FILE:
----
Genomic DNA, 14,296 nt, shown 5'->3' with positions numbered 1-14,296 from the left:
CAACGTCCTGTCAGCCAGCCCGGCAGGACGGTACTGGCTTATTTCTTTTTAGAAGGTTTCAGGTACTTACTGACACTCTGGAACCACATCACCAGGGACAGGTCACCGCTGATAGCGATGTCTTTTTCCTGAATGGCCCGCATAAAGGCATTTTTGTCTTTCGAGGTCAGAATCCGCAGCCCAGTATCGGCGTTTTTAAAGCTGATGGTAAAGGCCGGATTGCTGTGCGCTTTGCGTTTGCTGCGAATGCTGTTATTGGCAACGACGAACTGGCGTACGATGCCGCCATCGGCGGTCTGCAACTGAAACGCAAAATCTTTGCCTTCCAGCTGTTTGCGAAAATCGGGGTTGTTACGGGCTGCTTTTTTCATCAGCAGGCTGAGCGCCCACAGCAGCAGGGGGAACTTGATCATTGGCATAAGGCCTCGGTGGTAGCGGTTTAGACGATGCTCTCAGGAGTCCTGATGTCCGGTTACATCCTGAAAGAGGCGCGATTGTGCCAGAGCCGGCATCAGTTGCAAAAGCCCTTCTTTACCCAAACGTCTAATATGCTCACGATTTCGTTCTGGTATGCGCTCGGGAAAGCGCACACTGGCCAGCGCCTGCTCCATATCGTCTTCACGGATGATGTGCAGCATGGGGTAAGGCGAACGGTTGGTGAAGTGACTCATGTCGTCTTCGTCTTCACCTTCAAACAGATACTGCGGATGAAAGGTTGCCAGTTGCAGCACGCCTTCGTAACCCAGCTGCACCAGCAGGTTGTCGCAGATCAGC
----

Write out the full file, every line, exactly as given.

Genomic DNA, 14,296 nt, shown 5'->3' with positions numbered 1-14,296 from the left:
CAACGTCCTGTCAGCCAGCCCGGCAGGACGGTACTGGCTTATTTCTTTTTAGAAGGTTTCAGGTACTTACTGACACTCTGGAACCACATCACCAGGGACAGGTCACCGCTGATAGCGATGTCTTTTTCCTGAATGGCCCGCATAAAGGCATTTTTGTCTTTCGAGGTCAGAATCCGCAGCCCAGTATCGGCGTTTTTAAAGCTGATGGTAAAGGCCGGATTGCTGTGCGCTTTGCGTTTGCTGCGAATGCTGTTATTGGCAACGACGAACTGGCGTACGATGCCGCCATCGGCGGTCTGCAACTGAAACGCAAAATCTTTGCCTTCCAGCTGTTTGCGAAAATCGGGGTTGTTACGGGCTGCTTTTTTCATCAGCAGGCTGAGCGCCCACAGCAGCAGGGGGAACTTGATCATTGGCATAAGGCCTCGGTGGTAGCGGTTTAGACGATGCTCTCAGGAGTCCTGATGTCCGGTTACATCCTGAAAGAGGCGCGATTGTGCCAGAGCCGGCATCAGTTGCAAAAGCCCTTCTTTACCCAAACGTCTAATATGCTCACGATTTCGTTCTGGTATGCGCTCGGGAAAGCGCACACTGGCCAGCGCCTGCTCCATATCGTCTTCACGGATGATGTGCAGCATGGGGTAAGGCGAACGGTTGGTGAAGTGACTCATGTCGTCTTCGTCTTCACCTTCAAACAGATACTGCGGATGAAAGGTTGCCAGTTGCAGCACGCCTTCGTAACCCAGCTGCACCAGCAGGTTGTCGCAGATCAGC